• First of all, you should understand the standardization of plans. There are 10 standardized plans – see Medigap coverage chart – each plan covers a different number of the Medicare “gaps”. But most importantly, the benefits are the same from company to company. That is, a Plan F with one company is the exact same as a Plan F with another company.
  • Next, you should understand that not all companies offer all of the plans. Of the 10 plans, most companies only offer 2-4 of the plans for sell in each place. This is partly because many of the plans do not have a large market share or interest from consumers. The top three plans have approximately 70% of the market share of all plans sold.
  • The companies are rated by the independent insurance company rating source, AM Best. These ratings go from ‘A+’ through ‘F’. Any company that is rated ‘B+’ or higher is considered to be very good/stable. The ratings are more of an indication of the size (financial size) of the company than anything. AM Best does not rate customer service, etc. of the companies.
  • The rates can vary greatly from one company to another. Although the coverage is the same, and the claim payments, doctor acceptance, etc. is the same as well, the rates can be as much as 75% higher with one company as compared to another (for the same coverage!).

So, who, then, is the best Medigap provider? Well, that really depends in large part on the rates for your specific situation, as well your specific plan needs (Plan F – the most comprehensive plan – or Plan N – a lower level, lower premium plan?).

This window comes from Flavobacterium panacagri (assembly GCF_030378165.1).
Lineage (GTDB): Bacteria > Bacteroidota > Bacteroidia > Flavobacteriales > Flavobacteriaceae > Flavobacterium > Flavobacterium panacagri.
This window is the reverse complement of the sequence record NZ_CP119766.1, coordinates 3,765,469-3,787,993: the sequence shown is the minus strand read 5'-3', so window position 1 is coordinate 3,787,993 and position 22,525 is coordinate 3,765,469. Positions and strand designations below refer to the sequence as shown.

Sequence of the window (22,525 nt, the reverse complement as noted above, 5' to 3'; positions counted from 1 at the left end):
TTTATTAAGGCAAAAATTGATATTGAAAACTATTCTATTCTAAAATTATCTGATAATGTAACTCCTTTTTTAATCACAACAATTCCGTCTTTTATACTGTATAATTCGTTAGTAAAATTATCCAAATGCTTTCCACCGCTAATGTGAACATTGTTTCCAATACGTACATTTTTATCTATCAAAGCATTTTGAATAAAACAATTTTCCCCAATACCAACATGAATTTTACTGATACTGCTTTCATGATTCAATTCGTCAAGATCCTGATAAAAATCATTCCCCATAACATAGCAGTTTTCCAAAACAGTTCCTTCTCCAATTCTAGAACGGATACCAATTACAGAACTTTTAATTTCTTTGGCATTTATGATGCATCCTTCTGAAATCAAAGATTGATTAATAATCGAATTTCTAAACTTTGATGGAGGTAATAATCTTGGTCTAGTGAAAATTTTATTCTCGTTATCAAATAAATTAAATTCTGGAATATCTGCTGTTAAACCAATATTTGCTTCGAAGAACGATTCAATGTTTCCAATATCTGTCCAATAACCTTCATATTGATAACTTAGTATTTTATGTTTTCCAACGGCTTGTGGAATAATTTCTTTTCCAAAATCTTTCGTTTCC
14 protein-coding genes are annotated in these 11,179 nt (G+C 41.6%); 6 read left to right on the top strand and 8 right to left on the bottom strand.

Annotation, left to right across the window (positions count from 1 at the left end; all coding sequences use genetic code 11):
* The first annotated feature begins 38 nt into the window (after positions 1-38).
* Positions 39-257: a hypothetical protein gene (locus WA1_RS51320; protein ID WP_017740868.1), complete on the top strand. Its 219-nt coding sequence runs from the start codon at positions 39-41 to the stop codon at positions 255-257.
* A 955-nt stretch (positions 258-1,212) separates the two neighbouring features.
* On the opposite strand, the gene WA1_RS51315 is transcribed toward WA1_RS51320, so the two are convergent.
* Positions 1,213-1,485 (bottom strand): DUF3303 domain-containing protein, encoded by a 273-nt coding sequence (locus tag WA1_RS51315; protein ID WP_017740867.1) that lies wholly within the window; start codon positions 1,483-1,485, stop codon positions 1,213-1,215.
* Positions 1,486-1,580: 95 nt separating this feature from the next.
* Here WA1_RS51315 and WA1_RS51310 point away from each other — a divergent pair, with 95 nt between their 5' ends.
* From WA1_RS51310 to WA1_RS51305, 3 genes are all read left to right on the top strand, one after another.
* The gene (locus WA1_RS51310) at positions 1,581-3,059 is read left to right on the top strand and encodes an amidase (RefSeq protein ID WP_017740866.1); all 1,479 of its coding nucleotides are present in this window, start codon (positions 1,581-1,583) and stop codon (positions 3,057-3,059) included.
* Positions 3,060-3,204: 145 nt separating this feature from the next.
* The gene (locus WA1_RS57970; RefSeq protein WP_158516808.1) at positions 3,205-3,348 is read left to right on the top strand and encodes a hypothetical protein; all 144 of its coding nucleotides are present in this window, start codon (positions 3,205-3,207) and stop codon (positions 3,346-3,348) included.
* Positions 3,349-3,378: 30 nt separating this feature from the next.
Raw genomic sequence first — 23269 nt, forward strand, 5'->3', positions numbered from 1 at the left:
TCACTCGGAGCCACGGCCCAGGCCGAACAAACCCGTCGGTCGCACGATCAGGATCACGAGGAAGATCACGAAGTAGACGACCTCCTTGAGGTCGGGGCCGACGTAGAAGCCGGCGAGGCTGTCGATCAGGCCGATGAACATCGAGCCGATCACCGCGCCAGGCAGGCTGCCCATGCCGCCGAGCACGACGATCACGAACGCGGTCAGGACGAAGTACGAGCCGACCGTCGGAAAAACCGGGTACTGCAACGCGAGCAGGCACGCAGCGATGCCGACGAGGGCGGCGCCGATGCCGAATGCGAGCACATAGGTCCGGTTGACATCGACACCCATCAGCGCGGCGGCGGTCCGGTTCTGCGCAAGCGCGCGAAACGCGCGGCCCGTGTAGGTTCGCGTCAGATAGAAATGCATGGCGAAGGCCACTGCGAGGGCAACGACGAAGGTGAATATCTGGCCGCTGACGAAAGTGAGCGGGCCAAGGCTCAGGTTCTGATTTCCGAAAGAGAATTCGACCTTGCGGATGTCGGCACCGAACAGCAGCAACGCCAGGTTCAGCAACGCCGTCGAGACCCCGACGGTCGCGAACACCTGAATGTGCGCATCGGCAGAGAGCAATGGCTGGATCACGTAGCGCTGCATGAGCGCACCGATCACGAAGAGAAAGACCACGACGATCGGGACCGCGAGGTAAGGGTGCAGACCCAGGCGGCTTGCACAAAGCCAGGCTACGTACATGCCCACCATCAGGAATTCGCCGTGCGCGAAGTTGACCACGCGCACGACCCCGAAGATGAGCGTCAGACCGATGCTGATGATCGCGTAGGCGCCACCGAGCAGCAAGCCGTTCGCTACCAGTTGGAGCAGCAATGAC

The bottom line is this – with Medigap plans, due to the standardization of coverage, plan acceptance and claim payments, there is not one company that is categorically better than another.

If you switch from one company to another, you will not notice any differences, other than the name on your card and the explanation of benefits you receive in the mail after a claim is paid. NOTE: Do not make the frequent mistake of thinking that you have a Medicare Supplement when you have a Medicare Advantage plan. Advantage plans replace Medicare – they do not supplement it. And, these plans are obviously not standardized at all.

If you have questions, contact us online or call 877.506.3378.

Qualifying for a Medigap Plan – When and How Do Medigap Companies Use Underwriting?

Qualifying for a Medigap plan is extremely easy to do when you are in a valid open enrollment (When Is the Medicare Open Enrollment Period?) or guaranteed issue period. During these time periods, there is no underwriting, no pre-existing condition restrictions or exclusions, and there is not a possibility of a company turning you down for coverage based on your health. However, when you are NOT in one of these enrollment periods, you do have to qualify medically by answering medical questions on the application. So what does that mean for you?